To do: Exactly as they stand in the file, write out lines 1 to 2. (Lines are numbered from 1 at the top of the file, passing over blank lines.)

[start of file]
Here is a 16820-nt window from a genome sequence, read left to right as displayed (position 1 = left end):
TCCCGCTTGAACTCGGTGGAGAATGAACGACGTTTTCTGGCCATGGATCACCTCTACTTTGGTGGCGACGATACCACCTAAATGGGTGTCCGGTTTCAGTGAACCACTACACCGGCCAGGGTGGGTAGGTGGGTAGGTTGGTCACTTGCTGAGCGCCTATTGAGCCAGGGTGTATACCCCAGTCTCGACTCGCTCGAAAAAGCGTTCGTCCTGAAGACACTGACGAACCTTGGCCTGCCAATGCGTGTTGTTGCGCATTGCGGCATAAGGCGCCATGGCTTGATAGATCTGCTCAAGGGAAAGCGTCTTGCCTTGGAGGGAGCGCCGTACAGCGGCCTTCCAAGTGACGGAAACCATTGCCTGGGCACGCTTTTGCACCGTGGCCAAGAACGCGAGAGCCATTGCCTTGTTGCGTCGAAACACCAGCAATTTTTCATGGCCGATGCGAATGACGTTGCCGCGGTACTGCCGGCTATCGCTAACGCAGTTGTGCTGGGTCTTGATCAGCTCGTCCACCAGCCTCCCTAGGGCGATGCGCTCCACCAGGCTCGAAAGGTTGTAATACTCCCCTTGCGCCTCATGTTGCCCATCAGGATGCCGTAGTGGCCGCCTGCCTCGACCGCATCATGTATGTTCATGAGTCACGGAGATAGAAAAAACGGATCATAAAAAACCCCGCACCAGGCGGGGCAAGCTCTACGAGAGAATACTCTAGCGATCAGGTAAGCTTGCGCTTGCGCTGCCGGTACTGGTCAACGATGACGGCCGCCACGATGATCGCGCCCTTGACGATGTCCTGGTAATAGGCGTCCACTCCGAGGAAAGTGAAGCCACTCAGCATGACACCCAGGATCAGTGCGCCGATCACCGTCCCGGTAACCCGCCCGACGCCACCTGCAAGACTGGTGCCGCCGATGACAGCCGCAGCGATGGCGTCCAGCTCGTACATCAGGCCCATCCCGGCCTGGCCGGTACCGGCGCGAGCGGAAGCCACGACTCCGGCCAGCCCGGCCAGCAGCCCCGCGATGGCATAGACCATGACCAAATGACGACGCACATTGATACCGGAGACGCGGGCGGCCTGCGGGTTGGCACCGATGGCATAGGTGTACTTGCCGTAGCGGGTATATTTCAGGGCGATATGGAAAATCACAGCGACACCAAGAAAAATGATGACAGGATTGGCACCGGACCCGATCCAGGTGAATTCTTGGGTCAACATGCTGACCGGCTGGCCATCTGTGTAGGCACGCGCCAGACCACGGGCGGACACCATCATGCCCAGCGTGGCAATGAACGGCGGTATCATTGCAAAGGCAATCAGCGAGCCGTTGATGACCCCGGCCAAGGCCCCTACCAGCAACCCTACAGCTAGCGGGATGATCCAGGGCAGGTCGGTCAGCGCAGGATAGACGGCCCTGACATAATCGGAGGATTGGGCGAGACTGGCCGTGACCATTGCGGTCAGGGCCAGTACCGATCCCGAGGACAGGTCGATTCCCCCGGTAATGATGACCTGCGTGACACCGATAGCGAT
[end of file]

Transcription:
Here is a 16820-nt window from a genome sequence, read left to right as displayed (position 1 = left end):
TCCCGCTTGAACTCGGTGGAGAATGAACGACGTTTTCTGGCCATGGATCACCTCTACTTTGGTGGCGACGATACCACCTAAATGGGTGTCCGGTTTCAGTGAACCACTACACCGGCCAGGGTGGGTAGGTGGGTAGGTTGGTCACTTGCTGAGCGCCTATTGAGCCAGGGTGTATACCCCAGTCTCGACTCGCTCGAAAAAGCGTTCGTCCTGAAGACACTGACGAACCTTGGCCTGCCAATGCGTGTTGTTGCGCATTGCGGCATAAGGCGCCATGGCTTGATAGATCTGCTCAAGGGAAAGCGTCTTGCCTTGGAGGGAGCGCCGTACAGCGGCCTTCCAAGTGACGGAAACCATTGCCTGGGCACGCTTTTGCACCGTGGCCAAGAACGCGAGAGCCATTGCCTTGTTGCGTCGAAACACCAGCAATTTTTCATGGCCGATGCGAATGACGTTGCCGCGGTACTGCCGGCTATCGCTAACGCAGTTGTGCTGGGTCTTGATCAGCTCGTCCACCAGCCTCCCTAGGGCGATGCGCTCCACCAGGCTCGAAAGGTTGTAATACTCCCCTTGCGCCTCATGTTGCCCATCAGGATGCCGTAGTGGCCGCCTGCCTCGACCGCATCATGTATGTTCATGAGTCACGGAGATAGAAAAAACGGATCATAAAAAACCCCGCACCAGGCGGGGCAAGCTCTACGAGAGAATACTCTAGCGATCAGGTAAGCTTGCGCTTGCGCTGCCGGTACTGGTCAACGATGACGGCCGCCACGATGATCGCGCCCTTGACGATGTCCTGGTAATAGGCGTCCACTCCGAGGAAAGTGAAGCCACTCAGCATGACACCCAGGATCAGTGCGCCGATCACCGTCCCGGTAACCCGCCCGACGCCACCTGCAAGACTGGTGCCGCCGATGACAGCCGCAGCGATGGCGTCCAGCTCGTACATCAGGCCCATCCCGGCCTGGCCGGTACCGGCGCGAGCGGAAGCCACGACTCCGGCCAGCCCGGCCAGCAGCCCCGCGATGGCATAGACCATGACCAAATGACGACGCACATTGATACCGGAGACGCGGGCGGCCTGCGGGTTGGCACCGATGGCATAGGTGTACTTGCCGTAGCGGGTATATTTCAGGGCGATATGGAAAATCACAGCGACACCAAGAAAAATGATGACAGGATTGGCACCGGACCCGATCCAGGTGAATTCTTGGGTCAACATGCTGACCGGCTGGCCATCTGTGTAGGCACGCGCCAGACCACGGGCGGACACCATCATGCCCAGCGTGGCAATGAACGGCGGTATCATTGCAAAGGCAATCAGCGAGCCGTTGATGACCCCGGCCAAGGCCCCTACCAGCAACCCTACAGCTAGCGGGATGATCCAGGGCAGGTCGGTCAGCGCAGGATAGACGGCCCTGACATAATCGGAGGATTGGGCGAGACTGGCCGTGACCATTGCGGTCAGGGCCAGTACCGATCCCGAGGACAGGTCGATTCCCCCGGTAATGATGACCTGCGTGACACCGATAGCGAT